Serious cases of hand, foot, and mouth disease (HFMD) may need medical consideration, but the situation usually clears up without interference. This disease is often perplexed with foot-and-mouth disease, which distresses livestock but cannot contaminate humans.
HFMD is the most frequent disease in children under 10 years of age, but it can also impact older children and adults. HFMD outbreaks usually occur in Asia. There is no vaccine for the disease at present times.
Quick facts on hand, foot, and mouth disease (HFMD)
- It is a viral infection caused by enteroviruses.
- Its symptoms involve aching itchiness on the feet and hands, as well as soreness in the mouth.
- There is no way to cure or avoid HFMD, but it generally settles without medication within 7 to 14 days.
- HFMD is identifiable by typical itchiness on the hands and feet.
- Symptoms of HFMD normally happen around 3 to 7 days following the first contact with the virus.
- The initial obvious symptoms are a 24-to-48-hour fever of 100° to 102° Fahrenheit, or 38 to 39º Celsius, and a painful throat.
- These are chased by a variety of symptoms, including an inflammation on the hands and soles of the feet, with flat, tender, red blisters, occurring 1 to 2 days after the fever, no desire for food, headache, throat, mouth, and tongue soreness.
- Several people will have no warning signs, but they can pass on the virus to others. It is most infectious during the first 7 days of sickness.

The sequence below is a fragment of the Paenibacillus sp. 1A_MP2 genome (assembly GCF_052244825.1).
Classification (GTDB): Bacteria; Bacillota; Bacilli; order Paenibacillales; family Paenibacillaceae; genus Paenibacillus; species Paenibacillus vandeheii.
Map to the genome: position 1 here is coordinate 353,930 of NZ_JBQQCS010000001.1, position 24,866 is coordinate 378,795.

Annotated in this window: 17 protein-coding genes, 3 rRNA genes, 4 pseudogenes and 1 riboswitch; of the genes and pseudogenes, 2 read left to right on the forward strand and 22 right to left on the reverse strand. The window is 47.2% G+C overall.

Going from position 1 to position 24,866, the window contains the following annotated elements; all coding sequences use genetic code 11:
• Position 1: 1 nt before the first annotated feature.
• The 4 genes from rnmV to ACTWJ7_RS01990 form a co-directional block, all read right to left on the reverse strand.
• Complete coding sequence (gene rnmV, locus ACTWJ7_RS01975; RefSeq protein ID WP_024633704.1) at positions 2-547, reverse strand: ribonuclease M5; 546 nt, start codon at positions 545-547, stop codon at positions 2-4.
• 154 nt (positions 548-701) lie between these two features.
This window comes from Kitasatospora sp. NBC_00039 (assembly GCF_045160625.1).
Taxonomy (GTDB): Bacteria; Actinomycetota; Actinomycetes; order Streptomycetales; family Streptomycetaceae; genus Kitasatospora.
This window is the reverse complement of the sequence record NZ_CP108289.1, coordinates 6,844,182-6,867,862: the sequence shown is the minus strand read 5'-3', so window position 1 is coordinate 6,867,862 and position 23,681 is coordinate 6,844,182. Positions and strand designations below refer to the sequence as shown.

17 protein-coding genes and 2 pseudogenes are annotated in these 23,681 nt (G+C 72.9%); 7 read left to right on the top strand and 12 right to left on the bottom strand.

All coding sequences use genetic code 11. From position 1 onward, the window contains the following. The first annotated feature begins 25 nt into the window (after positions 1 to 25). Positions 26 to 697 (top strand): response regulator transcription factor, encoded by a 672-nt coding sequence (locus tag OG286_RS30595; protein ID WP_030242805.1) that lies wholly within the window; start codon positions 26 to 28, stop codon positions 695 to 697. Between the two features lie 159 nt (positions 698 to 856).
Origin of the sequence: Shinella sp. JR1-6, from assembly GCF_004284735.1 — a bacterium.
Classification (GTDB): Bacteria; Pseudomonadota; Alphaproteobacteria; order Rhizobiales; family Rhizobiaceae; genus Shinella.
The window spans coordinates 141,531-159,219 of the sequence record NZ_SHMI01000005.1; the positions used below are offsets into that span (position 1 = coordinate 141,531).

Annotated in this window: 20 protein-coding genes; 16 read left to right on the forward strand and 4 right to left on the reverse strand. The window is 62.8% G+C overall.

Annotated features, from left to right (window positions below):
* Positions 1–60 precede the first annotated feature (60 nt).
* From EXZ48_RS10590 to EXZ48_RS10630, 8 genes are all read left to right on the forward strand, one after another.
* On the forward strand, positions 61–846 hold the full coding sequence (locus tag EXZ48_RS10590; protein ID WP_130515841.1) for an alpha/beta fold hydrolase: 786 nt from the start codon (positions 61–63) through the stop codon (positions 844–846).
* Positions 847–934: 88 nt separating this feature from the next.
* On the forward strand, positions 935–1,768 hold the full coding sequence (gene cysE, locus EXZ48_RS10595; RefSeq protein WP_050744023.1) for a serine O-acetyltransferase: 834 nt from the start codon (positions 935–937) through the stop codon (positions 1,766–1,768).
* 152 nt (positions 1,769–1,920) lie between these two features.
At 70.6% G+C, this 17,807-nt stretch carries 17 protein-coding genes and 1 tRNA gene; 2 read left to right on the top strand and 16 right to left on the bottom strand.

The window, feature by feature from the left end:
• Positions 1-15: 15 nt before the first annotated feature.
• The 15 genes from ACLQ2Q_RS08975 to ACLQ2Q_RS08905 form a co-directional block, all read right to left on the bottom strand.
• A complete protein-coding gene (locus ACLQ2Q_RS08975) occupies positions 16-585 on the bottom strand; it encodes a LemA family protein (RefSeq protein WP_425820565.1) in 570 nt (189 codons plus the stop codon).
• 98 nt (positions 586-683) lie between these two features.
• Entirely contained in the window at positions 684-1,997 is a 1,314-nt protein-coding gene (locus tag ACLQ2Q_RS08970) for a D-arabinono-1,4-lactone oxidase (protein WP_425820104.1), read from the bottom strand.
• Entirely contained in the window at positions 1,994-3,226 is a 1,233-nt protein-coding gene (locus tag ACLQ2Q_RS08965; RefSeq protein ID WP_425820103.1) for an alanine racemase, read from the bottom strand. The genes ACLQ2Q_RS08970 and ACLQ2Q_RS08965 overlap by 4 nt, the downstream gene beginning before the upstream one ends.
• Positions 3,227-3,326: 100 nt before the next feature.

- HFMD is communicable through coughing and sneezing.
- Viruses in the enteroviruses category usually trigger HFMD.
- Coxsackieviruses are the most common type of enteroviruses related to HFMD, especially Coxsackieviruses A16. Enterovirus 71 is also a usual cause.
These viruses usually spread via the mouth and anus and are typically found in the saliva, mucus, feces, and blister fluid of a person suffering from HFMD.
General Ways of Passing on the Virus Include:
- Close personal contact with a contaminated person.
- Sneezing and coughing.
- Touching infected objects.
- Direct or indirect contact with contaminated feces
Treatment of HFM Disease
- Washing the hands carefully with soap is one way to put off the reach of HFMD.
- A doctor can normally diagnose HFMD diagnosis by conducting a physical check. They might look for painful swelling on the feet, hands, and genitals. They may also check for other general symptoms that occur alongside the itchiness. Sometimes, a lab test may be required to confirm a diagnosis. Doctors may look for related antibodies or viral materials in the blood or collect throat and stool samples for a check.
- There is no remedy and no identifiable treatment for HFMD. Over-the-counter (OTC) medications can help to alleviate soreness and fever in some people.
- Numbing mouthwashes or sprays may help ease mouth pain. This can be effective for growing fluid and food intake.
- Soft foods, such as soup, can make eating less hurting. Be sure not to have hot or spicy foods. If mouth ulcers become too tender, drinking cold water or sucking on ice cubes can help to reduce uneasiness.